A decision to participate in National Energy Board (NEB) hearings on the Kinder Morgan oil pipeline drew applause Monday afternoon, when Langley Township council voted to seek intervenor status.
The reaction came from a small group of local residents on hand for the vote, who have been lobbying the Township to participate.
The decision came just days before the deadline for intervenor applications, noon on Feb. 12.
Intervenors, if accepted by the NEB, can file written evidence and ask the applicant questions about the proposal to twin the pipeline that carries Alberta oil through Langley to local and foreign refineries.
The Metro Vancouver regional district, which represents Lower Mainland municipalities, is also applying for intervenor status.
Councillor Kim Richter, who has been pressing Township council to participate for weeks, also wanted to hold a “public input opportunity” to get feedback from residents about the pipeline to help prepare the Township presentation.
“Let’s go back and touch base with the public to make sure we’ve caught everything,” Richter said.
Mayor Jack Froese said that would raise “unfair expectations” among residents when the Township has no direct power over the pipeline.
The Richter proposal was defeated 6-3.
A staff report to council puts the price of participating in the NEB hearings at up to $100,000.
It estimates it will cost between $60,000 and $80,000 to prepare documents, send representatives to the hearings and report on the results, plus another $10,000 to $20,000 to hire legal counsel and expert witnesses, if needed.
About 10 to 20 per cent could be trimmed from that amount by sharing work with other Lower Mainland municipalities, the report suggests.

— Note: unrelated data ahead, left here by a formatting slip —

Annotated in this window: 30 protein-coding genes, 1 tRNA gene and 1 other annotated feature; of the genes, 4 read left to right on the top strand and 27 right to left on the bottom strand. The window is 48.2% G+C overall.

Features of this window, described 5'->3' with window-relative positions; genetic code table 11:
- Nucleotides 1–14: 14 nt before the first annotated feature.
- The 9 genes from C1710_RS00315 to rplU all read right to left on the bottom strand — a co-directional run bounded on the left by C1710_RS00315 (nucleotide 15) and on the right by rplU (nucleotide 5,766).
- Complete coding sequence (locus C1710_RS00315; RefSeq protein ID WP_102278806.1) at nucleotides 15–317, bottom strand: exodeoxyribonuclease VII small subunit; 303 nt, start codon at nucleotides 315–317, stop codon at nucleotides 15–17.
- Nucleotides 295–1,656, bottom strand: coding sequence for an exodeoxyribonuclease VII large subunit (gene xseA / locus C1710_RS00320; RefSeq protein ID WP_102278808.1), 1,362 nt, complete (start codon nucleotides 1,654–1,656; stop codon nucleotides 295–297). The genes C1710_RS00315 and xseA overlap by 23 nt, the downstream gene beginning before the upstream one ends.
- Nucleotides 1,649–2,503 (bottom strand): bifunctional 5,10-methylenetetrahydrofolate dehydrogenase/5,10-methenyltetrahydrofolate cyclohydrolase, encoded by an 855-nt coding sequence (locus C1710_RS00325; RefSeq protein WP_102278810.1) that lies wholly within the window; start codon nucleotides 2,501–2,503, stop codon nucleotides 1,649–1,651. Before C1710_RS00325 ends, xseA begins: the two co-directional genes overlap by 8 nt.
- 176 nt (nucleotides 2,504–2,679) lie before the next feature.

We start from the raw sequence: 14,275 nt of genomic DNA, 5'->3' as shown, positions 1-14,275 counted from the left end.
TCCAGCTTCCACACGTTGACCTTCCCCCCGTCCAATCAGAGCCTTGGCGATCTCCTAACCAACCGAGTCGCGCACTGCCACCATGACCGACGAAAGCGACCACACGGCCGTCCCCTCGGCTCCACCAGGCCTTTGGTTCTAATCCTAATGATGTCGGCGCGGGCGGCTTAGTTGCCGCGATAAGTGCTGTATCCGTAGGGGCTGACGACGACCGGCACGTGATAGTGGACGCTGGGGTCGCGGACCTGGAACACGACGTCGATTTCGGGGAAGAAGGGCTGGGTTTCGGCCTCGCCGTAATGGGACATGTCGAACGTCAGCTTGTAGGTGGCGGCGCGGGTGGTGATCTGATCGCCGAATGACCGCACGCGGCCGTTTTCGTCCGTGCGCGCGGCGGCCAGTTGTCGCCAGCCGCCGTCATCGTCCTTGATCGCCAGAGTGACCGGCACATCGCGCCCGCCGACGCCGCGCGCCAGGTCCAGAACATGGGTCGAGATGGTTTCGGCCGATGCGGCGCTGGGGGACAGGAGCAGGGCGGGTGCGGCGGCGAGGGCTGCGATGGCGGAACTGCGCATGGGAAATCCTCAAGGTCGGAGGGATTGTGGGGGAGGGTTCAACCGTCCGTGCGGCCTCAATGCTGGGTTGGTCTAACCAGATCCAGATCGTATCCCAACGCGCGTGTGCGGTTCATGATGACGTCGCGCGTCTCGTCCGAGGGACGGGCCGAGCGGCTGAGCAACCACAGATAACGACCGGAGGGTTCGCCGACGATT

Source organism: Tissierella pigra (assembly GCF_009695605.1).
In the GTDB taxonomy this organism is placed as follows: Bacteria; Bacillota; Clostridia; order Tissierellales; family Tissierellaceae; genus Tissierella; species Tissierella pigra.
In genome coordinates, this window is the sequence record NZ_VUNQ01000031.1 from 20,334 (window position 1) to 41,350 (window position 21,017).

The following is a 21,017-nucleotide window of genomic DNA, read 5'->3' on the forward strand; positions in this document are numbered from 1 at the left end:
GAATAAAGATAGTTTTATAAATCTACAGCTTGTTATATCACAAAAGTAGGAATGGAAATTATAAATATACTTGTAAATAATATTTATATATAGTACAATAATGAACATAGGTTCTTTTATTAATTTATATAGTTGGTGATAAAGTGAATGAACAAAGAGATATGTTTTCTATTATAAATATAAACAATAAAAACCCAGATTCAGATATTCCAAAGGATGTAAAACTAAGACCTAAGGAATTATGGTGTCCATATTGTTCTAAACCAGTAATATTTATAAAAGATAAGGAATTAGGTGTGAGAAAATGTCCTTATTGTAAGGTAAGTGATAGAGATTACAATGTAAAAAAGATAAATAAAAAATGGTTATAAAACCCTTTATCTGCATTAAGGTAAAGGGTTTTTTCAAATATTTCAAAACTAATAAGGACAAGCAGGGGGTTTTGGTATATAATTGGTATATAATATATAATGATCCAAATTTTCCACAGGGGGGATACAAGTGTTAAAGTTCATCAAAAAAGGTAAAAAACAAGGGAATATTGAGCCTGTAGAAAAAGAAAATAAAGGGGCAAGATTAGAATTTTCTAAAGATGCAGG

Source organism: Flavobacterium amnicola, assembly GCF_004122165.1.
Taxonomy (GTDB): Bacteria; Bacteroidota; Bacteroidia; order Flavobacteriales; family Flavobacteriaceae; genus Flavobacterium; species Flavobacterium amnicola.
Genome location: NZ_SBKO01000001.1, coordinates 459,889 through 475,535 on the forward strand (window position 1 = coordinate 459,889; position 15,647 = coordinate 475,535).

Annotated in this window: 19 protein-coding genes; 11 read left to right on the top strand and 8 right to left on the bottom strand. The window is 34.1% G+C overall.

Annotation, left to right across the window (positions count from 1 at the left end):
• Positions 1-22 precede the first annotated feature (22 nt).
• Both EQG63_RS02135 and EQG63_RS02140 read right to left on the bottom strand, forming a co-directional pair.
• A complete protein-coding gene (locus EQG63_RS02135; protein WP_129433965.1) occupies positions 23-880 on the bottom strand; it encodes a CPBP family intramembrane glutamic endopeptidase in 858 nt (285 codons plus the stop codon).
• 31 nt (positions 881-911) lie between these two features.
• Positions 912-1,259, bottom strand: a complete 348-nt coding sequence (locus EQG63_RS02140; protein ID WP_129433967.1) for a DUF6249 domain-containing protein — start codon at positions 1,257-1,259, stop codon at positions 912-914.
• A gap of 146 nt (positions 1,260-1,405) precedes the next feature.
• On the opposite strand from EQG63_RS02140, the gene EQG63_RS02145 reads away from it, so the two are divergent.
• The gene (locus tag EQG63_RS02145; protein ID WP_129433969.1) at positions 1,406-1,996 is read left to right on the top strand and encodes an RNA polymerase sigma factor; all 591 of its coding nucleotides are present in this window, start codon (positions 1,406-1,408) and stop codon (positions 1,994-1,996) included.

Councillor Bev Dornan hopes that is possible.
“Cost are an issue,” Dornan said.
The $5.4-billion Kinder Morgan project would nearly triple the capacity of the existing Trans Mountain pipeline to 890,000 barrels per day.
That would mean a seven-fold increase in shipments through Burrard Inlet to about 400 oil tankers a year.
The second pipeline would largely follow the right-of-way for the existing one in much of the Fraser Valley, but in Langley it will be be routed away from the original pipeline, which goes through heavily built-up areas in Walnut Grove.
Kinder Morgan wants to route it along the CN railway right-of-way, but the exact route between the existing route and the rail line has not yet been settled on. Several possible routes are still being investigated.
If the company wins approval from the NEB, construction would take place over 2016 and 2017.
An Insights West online poll released last month found 48 per cent of B.C. residents support the Trans Mountain pipeline twinning, 43 per cent oppose it and 11 per cent are undecided.
— with files from Jeff Nagel